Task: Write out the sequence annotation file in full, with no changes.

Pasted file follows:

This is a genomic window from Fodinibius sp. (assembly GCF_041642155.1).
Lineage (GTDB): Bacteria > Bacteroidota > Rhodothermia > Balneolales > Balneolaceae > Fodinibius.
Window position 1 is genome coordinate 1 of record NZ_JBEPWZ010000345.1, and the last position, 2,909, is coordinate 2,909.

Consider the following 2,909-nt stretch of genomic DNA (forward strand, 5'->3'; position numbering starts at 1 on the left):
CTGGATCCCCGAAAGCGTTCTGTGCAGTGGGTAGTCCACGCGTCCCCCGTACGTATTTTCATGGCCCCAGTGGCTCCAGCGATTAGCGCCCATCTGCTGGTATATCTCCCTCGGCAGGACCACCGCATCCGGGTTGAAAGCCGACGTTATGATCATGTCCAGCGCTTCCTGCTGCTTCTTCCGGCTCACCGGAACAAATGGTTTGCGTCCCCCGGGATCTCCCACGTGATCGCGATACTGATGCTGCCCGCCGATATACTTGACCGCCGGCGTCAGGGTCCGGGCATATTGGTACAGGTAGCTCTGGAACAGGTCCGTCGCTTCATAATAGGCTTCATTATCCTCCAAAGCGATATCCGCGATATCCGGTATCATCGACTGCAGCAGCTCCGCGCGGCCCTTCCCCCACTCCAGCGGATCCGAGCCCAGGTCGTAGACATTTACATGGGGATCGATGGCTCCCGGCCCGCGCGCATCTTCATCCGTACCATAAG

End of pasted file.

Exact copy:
This is a genomic window from Fodinibius sp. (assembly GCF_041642155.1).
Lineage (GTDB): Bacteria > Bacteroidota > Rhodothermia > Balneolales > Balneolaceae > Fodinibius.
Window position 1 is genome coordinate 1 of record NZ_JBEPWZ010000345.1, and the last position, 2,909, is coordinate 2,909.

Consider the following 2,909-nt stretch of genomic DNA (forward strand, 5'->3'; position numbering starts at 1 on the left):
CTGGATCCCCGAAAGCGTTCTGTGCAGTGGGTAGTCCACGCGTCCCCCGTACGTATTTTCATGGCCCCAGTGGCTCCAGCGATTAGCGCCCATCTGCTGGTATATCTCCCTCGGCAGGACCACCGCATCCGGGTTGAAAGCCGACGTTATGATCATGTCCAGCGCTTCCTGCTGCTTCTTCCGGCTCACCGGAACAAATGGTTTGCGTCCCCCGGGATCTCCCACGTGATCGCGATACTGATGCTGCCCGCCGATATACTTGACCGCCGGCGTCAGGGTCCGGGCATATTGGTACAGGTAGCTCTGGAACAGGTCCGTCGCTTCATAATAGGCTTCATTATCCTCCAAAGCGATATCCGCGATATCCGGTATCATCGACTGCAGCAGCTCCGCGCGGCCCTTCCCCCACTCCAGCGGATCCGAGCCCAGGTCGTAGACATTTACATGGGGATCGATGGCTCCCGGCCCGCGCGCATCTTCATCCGTACCATAAG